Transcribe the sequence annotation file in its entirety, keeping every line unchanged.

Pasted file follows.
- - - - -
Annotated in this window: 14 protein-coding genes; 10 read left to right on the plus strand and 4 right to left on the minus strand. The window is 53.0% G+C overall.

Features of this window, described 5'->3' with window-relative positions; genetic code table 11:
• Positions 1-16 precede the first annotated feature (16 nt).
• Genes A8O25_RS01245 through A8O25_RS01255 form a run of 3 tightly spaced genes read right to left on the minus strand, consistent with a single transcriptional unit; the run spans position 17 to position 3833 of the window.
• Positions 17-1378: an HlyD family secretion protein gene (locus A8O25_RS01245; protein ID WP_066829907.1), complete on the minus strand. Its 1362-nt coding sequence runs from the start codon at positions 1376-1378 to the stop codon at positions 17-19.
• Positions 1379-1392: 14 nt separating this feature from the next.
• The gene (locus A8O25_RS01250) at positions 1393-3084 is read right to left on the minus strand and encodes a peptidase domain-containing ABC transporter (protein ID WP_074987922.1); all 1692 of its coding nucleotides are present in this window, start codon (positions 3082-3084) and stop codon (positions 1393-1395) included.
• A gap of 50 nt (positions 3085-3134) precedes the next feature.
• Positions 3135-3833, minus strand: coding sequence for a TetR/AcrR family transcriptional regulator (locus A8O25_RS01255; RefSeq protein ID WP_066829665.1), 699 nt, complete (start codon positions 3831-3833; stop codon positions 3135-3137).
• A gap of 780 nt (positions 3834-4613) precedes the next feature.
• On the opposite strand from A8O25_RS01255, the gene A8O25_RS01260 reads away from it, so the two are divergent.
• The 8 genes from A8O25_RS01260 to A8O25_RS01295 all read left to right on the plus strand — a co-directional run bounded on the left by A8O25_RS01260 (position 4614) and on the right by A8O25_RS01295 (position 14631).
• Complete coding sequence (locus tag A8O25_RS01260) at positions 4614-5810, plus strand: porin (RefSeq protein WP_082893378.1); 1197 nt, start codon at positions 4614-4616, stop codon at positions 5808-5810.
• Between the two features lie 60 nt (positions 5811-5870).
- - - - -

Annotated in this window: 14 protein-coding genes; 10 read left to right on the plus strand and 4 right to left on the minus strand. The window is 53.0% G+C overall.

Features of this window, described 5'->3' with window-relative positions; genetic code table 11:
• Positions 1-16 precede the first annotated feature (16 nt).
• Genes A8O25_RS01245 through A8O25_RS01255 form a run of 3 tightly spaced genes read right to left on the minus strand, consistent with a single transcriptional unit; the run spans position 17 to position 3833 of the window.
• Positions 17-1378: an HlyD family secretion protein gene (locus A8O25_RS01245; protein ID WP_066829907.1), complete on the minus strand. Its 1362-nt coding sequence runs from the start codon at positions 1376-1378 to the stop codon at positions 17-19.
• Positions 1379-1392: 14 nt separating this feature from the next.
• The gene (locus A8O25_RS01250) at positions 1393-3084 is read right to left on the minus strand and encodes a peptidase domain-containing ABC transporter (protein ID WP_074987922.1); all 1692 of its coding nucleotides are present in this window, start codon (positions 3082-3084) and stop codon (positions 1393-1395) included.
• A gap of 50 nt (positions 3085-3134) precedes the next feature.
• Positions 3135-3833, minus strand: coding sequence for a TetR/AcrR family transcriptional regulator (locus A8O25_RS01255; RefSeq protein ID WP_066829665.1), 699 nt, complete (start codon positions 3831-3833; stop codon positions 3135-3137).
• A gap of 780 nt (positions 3834-4613) precedes the next feature.
• On the opposite strand from A8O25_RS01255, the gene A8O25_RS01260 reads away from it, so the two are divergent.
• The 8 genes from A8O25_RS01260 to A8O25_RS01295 all read left to right on the plus strand — a co-directional run bounded on the left by A8O25_RS01260 (position 4614) and on the right by A8O25_RS01295 (position 14631).
• Complete coding sequence (locus tag A8O25_RS01260) at positions 4614-5810, plus strand: porin (RefSeq protein WP_082893378.1); 1197 nt, start codon at positions 4614-4616, stop codon at positions 5808-5810.
• Between the two features lie 60 nt (positions 5811-5870).